Monday, August 13, 2007

Bowl of rice

Here is a bowl of rice -
for this your mother summons clouds
and disperses them.

She diverts rivers into each day of your life.
Birds sing for her in waterfields
drawing grain from stalk and leaves.
Mountains lend her echoes,
the snow from their peaks.

Her spoon serves a blessing of turmeric
to every lover you’ll know.
With it come bellows, a clink of charcoal,
fingers spread like rakes
through midnight’s shared groan.

Here is a bowl of rice -
for this your mother summons clouds
and disperses them.

There's a model of Brighton Pavilion in the Jubilee library at the moment, built by the Edible Construction Company, a group of artists that includes a woman I met years ago at Fabrica gallery, Emilia Telese. When my kids were young they used to think Emilia was a film star because she wears incredible clothes. She looked like a film star at the opening of the Rice Pavilion too.

The model's built from vacuum packs of risotto rice that are being donated to a food charity when the installation comes down. It fits perfectly into the massive glass frontage of the library. One of the issues it's trying to raise is food waste. Emilia asked me to write a poem (Bowl of rice) to go in a postcard pack produced for the installation. Rick Stein also donated a receipe for wild mushroom risotto. But looking through the pack, one card stands out. It's a single line: 40% of food produced in the UK is thrown away every year.

So many strands of thought are contained in that line, aren't they? A society gone wrong. Today I was sitting on a bench in Rottingdean, chatting with my mum about housing, property speculation, the impossibility of ordinary people being able to buy a home. She's a great advocate of world government and thinks it's the only way to redress the gross imbalances in place now. It seems impossible to imagine, though, when in this country now the phrase buy to let has been replaced by buy to leave empty.....people stacking up property, keeping it empty just to watch it rise in value so they have a risk free profit from it. How could a society that tolerates this kind of thinking make the leap to world government?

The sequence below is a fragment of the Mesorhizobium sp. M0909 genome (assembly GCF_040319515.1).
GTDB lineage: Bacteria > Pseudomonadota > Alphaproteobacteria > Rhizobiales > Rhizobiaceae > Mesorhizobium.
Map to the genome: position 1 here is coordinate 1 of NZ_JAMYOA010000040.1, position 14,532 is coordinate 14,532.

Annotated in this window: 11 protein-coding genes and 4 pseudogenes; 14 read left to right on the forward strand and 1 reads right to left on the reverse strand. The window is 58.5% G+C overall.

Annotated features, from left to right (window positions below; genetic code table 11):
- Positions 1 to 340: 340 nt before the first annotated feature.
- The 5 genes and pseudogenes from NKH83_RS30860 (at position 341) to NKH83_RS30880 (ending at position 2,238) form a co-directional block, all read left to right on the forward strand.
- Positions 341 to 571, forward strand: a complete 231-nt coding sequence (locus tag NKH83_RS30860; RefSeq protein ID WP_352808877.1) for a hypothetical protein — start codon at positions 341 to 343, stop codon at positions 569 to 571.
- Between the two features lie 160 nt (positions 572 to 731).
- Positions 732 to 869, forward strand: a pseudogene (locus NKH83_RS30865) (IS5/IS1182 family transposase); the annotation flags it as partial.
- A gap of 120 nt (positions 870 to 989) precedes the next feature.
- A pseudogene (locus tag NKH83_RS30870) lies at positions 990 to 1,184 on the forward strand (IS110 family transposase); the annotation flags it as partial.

So we went on to talking about how some people seem to have more money than sense and got onto pet pampering. How just is it that there are hairdressers for dogs, shops selling beds, blankets, diamante collars and god knows what else for dogs, cats and probably guinea pigs? So there we are, on this bench in Rottingdean, setting the world to rights when a woman passes by with a very well groomed terrier. Well, I assume it's a terrier, I don't really know, but it has long hair and a few warts. Its owner tells us the dog is blind and going deaf, but she takes it to the vet every fortnight for a check up and has its coat cut every six weeks. The dog's had the same hairdresser for 16 years and its harness came from Harrods.

Later, when we'd had our cake and take away coffee on the beach and come back home via the allotment, laden with blackberries, more raspberries, plums and rhubarb (thank god there's some fruit at least), Mum admitted she didn't even dare look at me when Harrods was mentioned.

There was no food wasted at our table anyway. Mum brought supper and it was as if I hadn't fed anyone for weeks. Meat!!! Cake!!! Thank god she did. The house has been a youth hostel for the last couple of days. There was a crust of sliced white bread left and peanut butter. I did go down to the co-op yesterday but it was for bags of sugar to make jam. There'll be no shortage of that this year and I'm determined that even if my fingers are stained blue for days, I'll be stripping those brambles of fruit because every time I eat a ripe blackberry I have this strange double memory - one grafted onto the other - a flock of goats in a valley in Ardeche with a storm coming and a cafe in Paris drinking red wine with creme de mures.

About the only thing I've written recently, apart from bits of the story I'm nervous of calling a novel, is some notes for a series of poems on different fruits: raspberry, blackberry, elderberry are there on the frontline...I did one years ago called Graveyard jam, but I'm going to put the names of the dead on the jars the next time I go picking in the cemetary. It seems fair.

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